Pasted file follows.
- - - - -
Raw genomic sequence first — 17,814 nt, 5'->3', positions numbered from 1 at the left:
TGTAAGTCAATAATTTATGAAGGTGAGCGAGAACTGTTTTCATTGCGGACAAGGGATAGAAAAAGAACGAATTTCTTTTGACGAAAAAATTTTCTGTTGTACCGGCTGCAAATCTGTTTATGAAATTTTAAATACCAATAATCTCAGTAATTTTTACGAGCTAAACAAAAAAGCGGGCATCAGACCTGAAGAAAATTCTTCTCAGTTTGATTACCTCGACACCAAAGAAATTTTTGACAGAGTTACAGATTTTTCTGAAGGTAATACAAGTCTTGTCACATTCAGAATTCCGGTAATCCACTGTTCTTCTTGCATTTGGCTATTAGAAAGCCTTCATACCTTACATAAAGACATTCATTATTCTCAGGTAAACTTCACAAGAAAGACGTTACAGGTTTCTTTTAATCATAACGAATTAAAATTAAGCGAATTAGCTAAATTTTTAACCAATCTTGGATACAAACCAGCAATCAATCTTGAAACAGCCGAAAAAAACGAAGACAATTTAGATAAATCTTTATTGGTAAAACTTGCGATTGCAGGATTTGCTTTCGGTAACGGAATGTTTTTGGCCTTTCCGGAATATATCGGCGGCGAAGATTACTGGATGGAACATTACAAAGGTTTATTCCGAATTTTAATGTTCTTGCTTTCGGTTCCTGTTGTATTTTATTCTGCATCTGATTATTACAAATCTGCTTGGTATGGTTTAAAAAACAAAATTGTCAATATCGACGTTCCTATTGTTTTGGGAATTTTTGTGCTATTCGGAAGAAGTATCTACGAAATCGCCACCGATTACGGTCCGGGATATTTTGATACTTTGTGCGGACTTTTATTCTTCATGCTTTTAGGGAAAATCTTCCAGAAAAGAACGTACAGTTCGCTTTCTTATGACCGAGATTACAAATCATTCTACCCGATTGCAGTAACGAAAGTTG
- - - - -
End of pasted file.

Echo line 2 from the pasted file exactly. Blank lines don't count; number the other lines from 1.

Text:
TGTAAGTCAATAATTTATGAAGGTGAGCGAGAACTGTTTTCATTGCGGACAAGGGATAGAAAAAGAACGAATTTCTTTTGACGAAAAAATTTTCTGTTGTACCGGCTGCAAATCTGTTTATGAAATTTTAAATACCAATAATCTCAGTAATTTTTACGAGCTAAACAAAAAAGCGGGCATCAGACCTGAAGAAAATTCTTCTCAGTTTGATTACCTCGACACCAAAGAAATTTTTGACAGAGTTACAGATTTTTCTGAAGGTAATACAAGTCTTGTCACATTCAGAATTCCGGTAATCCACTGTTCTTCTTGCATTTGGCTATTAGAAAGCCTTCATACCTTACATAAAGACATTCATTATTCTCAGGTAAACTTCACAAGAAAGACGTTACAGGTTTCTTTTAATCATAACGAATTAAAATTAAGCGAATTAGCTAAATTTTTAACCAATCTTGGATACAAACCAGCAATCAATCTTGAAACAGCCGAAAAAAACGAAGACAATTTAGATAAATCTTTATTGGTAAAACTTGCGATTGCAGGATTTGCTTTCGGTAACGGAATGTTTTTGGCCTTTCCGGAATATATCGGCGGCGAAGATTACTGGATGGAACATTACAAAGGTTTATTCCGAATTTTAATGTTCTTGCTTTCGGTTCCTGTTGTATTTTATTCTGCATCTGATTATTACAAATCTGCTTGGTATGGTTTAAAAAACAAAATTGTCAATATCGACGTTCCTATTGTTTTGGGAATTTTTGTGCTATTCGGAAGAAGTATCTACGAAATCGCCACCGATTACGGTCCGGGATATTTTGATACTTTGTGCGGACTTTTATTCTTCATGCTTTTAGGGAAAATCTTCCAGAAAAGAACGTACAGTTCGCTTTCTTATGACCGAGATTACAAATCATTCTACCCGATTGCAGTAACGAAAGTTG